The Human Spirit: Conversion Without Tears
March 04, 2011
Barbara Sofer , THE
Often converts are sent back
to their countries of origin; occasionally they are jailed for illegally
In Hanna Rubin Ausubel's cozy Jerusalem living
room, family photographs fill the walls and punctuate shelves of holy
books. Hers is a grand family. It includes her beautiful children,
grandchildren, greatgrandchildren and life-cycle celebrations for hundreds
of women she's mentored through their conversions into Judaism.
Anticipating my visit, she has loaded her dining room table with cartons
of additional photos, letters and documents from women whom she's
accompanied to the ritual bath for conversion and walked to the wedding
canopy. At least one child of the women she's mentored through the complex
process is named Hanna in her honor.
Each of the converts has
undergone a serious and successful year course of study and coaching in
Jewish practice. But as Rabbinit Ausubel says with a sigh of regret, "All
this took place in the past, the golden age of
IN THE 1990s, after making aliya from
New York, Ausubel headed the English-speaking division of Machon Ora in
Jerusalem. Thousands of women arrived from around the world to enroll in
its classes, which included Torah study and practical Jewish living. In
this school where Ausubel taught, the optimistic Jewish worldview espoused
by Israel's first chief rabbi, Abraham Isaac Kook, and other leaders
I've come to visit Ausubel as an antidote to the
heartrending stories I've been hearing from men and women, potential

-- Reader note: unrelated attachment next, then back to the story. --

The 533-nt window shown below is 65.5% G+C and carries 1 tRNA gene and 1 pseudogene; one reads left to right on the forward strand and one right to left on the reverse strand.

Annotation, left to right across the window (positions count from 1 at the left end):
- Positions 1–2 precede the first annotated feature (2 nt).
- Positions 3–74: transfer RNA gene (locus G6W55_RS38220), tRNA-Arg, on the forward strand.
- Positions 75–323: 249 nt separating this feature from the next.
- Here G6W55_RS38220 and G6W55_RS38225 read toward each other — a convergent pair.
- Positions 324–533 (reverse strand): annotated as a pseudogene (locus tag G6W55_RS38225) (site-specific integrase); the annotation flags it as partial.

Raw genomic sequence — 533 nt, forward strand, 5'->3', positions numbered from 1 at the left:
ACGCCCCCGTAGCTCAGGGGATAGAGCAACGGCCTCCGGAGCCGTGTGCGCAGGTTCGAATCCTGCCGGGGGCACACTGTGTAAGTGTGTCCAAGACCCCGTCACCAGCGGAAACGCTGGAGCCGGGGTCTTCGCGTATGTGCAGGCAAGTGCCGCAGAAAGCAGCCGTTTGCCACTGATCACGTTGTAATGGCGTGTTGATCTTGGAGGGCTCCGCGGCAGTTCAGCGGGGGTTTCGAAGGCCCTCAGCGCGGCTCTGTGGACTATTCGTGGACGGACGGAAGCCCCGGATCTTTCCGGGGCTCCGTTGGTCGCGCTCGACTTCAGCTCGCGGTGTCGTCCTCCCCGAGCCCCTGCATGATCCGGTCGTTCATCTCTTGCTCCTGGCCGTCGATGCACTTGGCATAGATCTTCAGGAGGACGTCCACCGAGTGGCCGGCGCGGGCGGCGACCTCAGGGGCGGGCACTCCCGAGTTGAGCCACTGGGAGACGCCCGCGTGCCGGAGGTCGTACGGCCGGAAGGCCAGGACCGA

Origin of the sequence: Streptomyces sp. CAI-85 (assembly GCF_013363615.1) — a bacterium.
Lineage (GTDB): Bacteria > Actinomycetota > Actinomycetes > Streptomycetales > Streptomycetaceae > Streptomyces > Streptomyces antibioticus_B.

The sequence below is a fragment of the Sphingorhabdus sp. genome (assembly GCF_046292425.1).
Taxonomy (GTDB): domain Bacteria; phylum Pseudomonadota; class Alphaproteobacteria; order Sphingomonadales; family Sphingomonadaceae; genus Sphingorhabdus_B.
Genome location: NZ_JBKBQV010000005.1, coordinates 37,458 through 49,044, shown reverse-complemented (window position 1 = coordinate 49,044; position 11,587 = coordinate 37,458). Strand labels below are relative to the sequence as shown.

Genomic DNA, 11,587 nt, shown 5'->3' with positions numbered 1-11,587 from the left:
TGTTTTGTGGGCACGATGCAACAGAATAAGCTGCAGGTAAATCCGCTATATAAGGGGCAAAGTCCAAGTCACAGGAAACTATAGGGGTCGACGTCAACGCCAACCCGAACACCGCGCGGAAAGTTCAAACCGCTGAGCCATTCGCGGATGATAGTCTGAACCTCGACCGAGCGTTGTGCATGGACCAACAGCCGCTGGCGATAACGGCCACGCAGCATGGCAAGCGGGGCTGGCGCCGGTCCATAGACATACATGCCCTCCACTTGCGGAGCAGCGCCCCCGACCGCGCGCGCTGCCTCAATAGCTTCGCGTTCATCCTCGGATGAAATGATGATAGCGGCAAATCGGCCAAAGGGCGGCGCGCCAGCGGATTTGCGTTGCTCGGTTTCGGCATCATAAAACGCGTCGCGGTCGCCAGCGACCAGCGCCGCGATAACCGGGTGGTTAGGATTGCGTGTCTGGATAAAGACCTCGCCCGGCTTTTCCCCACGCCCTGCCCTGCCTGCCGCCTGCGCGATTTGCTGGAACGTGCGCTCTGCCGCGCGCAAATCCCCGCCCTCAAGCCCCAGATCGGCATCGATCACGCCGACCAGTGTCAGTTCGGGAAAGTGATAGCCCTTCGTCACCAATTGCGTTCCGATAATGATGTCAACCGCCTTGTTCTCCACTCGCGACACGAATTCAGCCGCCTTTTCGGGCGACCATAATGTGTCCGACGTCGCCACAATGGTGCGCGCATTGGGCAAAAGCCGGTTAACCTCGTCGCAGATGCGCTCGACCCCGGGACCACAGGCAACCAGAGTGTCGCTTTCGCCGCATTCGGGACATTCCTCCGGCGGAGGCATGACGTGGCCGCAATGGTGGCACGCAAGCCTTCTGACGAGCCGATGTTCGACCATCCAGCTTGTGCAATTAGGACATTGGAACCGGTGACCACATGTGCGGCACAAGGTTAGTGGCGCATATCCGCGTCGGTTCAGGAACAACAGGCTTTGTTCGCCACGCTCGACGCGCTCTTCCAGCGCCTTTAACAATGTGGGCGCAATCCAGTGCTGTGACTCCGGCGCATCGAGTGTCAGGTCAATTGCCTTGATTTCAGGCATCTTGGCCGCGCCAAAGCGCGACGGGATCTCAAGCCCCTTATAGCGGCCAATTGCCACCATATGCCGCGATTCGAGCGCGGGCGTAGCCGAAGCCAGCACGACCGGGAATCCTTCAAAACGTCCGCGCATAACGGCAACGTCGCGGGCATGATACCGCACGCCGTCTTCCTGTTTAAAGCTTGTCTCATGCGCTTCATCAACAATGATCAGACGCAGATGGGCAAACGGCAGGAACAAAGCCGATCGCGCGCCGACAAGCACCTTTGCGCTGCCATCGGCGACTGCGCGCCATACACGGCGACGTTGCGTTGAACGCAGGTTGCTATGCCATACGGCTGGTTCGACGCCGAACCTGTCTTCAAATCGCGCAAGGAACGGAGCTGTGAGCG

converts, who are frustrated, humiliated and rejected in their efforts to
join the Jewish people in the State of Israel. Nearly all the complaints
lead back to the Interior Ministry, where a committee has the power to
judge converts' sincerity, deciding if they are worthy of enrolling in a
conversion program. Often they are sent packing back to their countries of
origin; occasionally they are jailed for illegally pursuing conversion.
Conversion is an option for immigrants, but non-Jews aren't accepted as
Men and women who want to join and contribute
to the Jewish people face such hurdles that conversion appears
unattainable. Their stories must remain in the shadows, because they are
afraid of going public and facing possible retribution of the tribunal.
One of the potential converts I've interviewed compares herself to the
Jews who refused to convert under the Spanish Inquisition. Another is
studying Judaism sub rosa, pretending to be Jewish, so that she won't get
ousted for learning Hebrew, acquiring the pragmatics and theory of Halacha
and spending many hours a day deciphering the comments of Rashi and
Maimonides on the weekly Torah portion.
Still a third, from Sweden,
who joined us recently for Shabbat dinner, enthralled a table full of
born-Jews by describing how his personal search for truth "quickly led to
He loves Israel, but wouldn't think of coming here until
he's passed muster in a beit din outside the country. He's worried about
the new rulings here that will make uncertain the acceptance of his
Orthodox conversion abroad.
Why do others insist on studying for
conversion here? Jerusalem 5771 offers incomparable Judaism teachers.
Still others want to convert because they've fallen in love with the
country or, yes, they've fallen in love with an Israeli.
potential converts are women.